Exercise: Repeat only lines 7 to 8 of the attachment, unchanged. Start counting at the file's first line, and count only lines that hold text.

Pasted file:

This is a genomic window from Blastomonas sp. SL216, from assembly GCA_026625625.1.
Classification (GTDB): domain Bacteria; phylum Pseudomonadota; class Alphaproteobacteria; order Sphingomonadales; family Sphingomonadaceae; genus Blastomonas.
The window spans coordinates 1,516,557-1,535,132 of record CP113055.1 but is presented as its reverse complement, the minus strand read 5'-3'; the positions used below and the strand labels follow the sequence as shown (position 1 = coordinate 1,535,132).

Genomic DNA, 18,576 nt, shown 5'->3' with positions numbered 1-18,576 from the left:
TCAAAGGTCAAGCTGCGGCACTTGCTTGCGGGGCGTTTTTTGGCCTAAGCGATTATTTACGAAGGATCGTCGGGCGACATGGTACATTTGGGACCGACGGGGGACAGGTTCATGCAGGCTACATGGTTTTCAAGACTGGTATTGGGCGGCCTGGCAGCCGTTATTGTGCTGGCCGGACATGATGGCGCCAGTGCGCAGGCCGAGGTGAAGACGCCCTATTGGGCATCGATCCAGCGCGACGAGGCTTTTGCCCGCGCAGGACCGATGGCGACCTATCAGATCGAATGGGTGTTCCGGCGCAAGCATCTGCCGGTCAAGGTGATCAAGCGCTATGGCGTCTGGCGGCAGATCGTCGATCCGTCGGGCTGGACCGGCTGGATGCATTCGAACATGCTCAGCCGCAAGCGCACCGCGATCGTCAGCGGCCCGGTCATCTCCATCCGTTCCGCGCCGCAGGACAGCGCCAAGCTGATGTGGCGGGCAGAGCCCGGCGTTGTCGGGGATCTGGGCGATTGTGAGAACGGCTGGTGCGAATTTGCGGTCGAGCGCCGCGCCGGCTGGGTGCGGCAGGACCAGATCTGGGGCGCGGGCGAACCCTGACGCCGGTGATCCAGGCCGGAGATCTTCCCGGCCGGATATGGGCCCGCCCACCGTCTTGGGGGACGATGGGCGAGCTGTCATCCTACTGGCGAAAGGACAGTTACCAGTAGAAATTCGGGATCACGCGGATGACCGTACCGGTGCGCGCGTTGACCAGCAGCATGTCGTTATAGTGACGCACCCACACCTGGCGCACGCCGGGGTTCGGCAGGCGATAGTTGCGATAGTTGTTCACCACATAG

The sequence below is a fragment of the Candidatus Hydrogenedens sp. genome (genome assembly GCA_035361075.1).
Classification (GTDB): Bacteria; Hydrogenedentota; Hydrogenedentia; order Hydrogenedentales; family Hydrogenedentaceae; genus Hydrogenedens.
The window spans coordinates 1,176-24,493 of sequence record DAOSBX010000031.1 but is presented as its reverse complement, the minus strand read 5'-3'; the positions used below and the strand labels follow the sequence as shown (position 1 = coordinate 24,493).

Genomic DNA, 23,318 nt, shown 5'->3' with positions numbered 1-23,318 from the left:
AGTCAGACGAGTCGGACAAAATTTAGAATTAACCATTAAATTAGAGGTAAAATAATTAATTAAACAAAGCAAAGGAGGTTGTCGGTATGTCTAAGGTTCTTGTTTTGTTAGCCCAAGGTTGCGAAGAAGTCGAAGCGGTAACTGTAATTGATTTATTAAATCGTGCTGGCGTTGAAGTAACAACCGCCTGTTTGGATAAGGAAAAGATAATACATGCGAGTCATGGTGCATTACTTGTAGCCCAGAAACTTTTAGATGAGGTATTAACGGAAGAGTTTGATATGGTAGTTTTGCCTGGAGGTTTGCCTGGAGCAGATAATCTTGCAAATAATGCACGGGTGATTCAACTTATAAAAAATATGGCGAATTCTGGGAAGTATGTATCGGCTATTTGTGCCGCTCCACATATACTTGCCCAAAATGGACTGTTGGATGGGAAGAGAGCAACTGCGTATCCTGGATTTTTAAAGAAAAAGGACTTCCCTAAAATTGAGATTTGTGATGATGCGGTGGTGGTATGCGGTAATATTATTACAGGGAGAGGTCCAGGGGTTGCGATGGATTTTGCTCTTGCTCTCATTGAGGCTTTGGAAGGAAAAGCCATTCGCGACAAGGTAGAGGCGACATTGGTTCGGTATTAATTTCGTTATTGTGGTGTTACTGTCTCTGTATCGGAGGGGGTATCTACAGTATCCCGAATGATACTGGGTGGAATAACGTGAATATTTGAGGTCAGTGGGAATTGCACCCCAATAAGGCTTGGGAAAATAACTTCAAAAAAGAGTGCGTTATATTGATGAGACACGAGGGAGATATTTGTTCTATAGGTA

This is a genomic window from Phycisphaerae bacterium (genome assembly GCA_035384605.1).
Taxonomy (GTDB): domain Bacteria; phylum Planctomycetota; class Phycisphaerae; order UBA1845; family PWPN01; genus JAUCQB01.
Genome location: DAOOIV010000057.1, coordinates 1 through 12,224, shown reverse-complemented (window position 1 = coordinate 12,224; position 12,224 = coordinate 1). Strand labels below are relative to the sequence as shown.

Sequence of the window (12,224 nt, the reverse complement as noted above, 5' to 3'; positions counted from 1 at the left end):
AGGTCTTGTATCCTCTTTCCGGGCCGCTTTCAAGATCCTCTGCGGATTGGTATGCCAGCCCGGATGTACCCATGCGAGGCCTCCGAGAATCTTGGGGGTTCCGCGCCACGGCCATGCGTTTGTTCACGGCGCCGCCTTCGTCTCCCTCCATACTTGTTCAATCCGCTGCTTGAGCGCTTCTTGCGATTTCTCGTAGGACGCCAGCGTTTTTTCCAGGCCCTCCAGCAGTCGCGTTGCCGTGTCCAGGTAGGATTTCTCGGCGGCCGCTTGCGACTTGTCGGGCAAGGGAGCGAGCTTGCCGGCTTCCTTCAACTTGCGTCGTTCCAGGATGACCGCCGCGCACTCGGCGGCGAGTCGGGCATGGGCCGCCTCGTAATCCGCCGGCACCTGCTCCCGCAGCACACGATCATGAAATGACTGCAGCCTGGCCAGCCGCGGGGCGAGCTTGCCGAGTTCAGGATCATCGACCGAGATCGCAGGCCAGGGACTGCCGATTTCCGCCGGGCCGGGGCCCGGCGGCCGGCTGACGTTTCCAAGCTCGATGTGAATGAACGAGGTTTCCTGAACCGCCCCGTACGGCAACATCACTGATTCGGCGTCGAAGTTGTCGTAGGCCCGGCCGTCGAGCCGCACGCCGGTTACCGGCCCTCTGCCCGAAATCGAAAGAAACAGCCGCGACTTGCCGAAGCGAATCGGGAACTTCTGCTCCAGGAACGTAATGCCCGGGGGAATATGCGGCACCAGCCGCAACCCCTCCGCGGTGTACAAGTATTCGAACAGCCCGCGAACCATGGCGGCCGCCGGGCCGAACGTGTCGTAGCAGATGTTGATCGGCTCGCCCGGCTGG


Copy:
Classification (GTDB): Bacteria; Hydrogenedentota; Hydrogenedentia; order Hydrogenedentales; family Hydrogenedentaceae; genus Hydrogenedens.
The window spans coordinates 1,176-24,493 of sequence record DAOSBX010000031.1 but is presented as its reverse complement, the minus strand read 5'-3'; the positions used below and the strand labels follow the sequence as shown (position 1 = coordinate 24,493).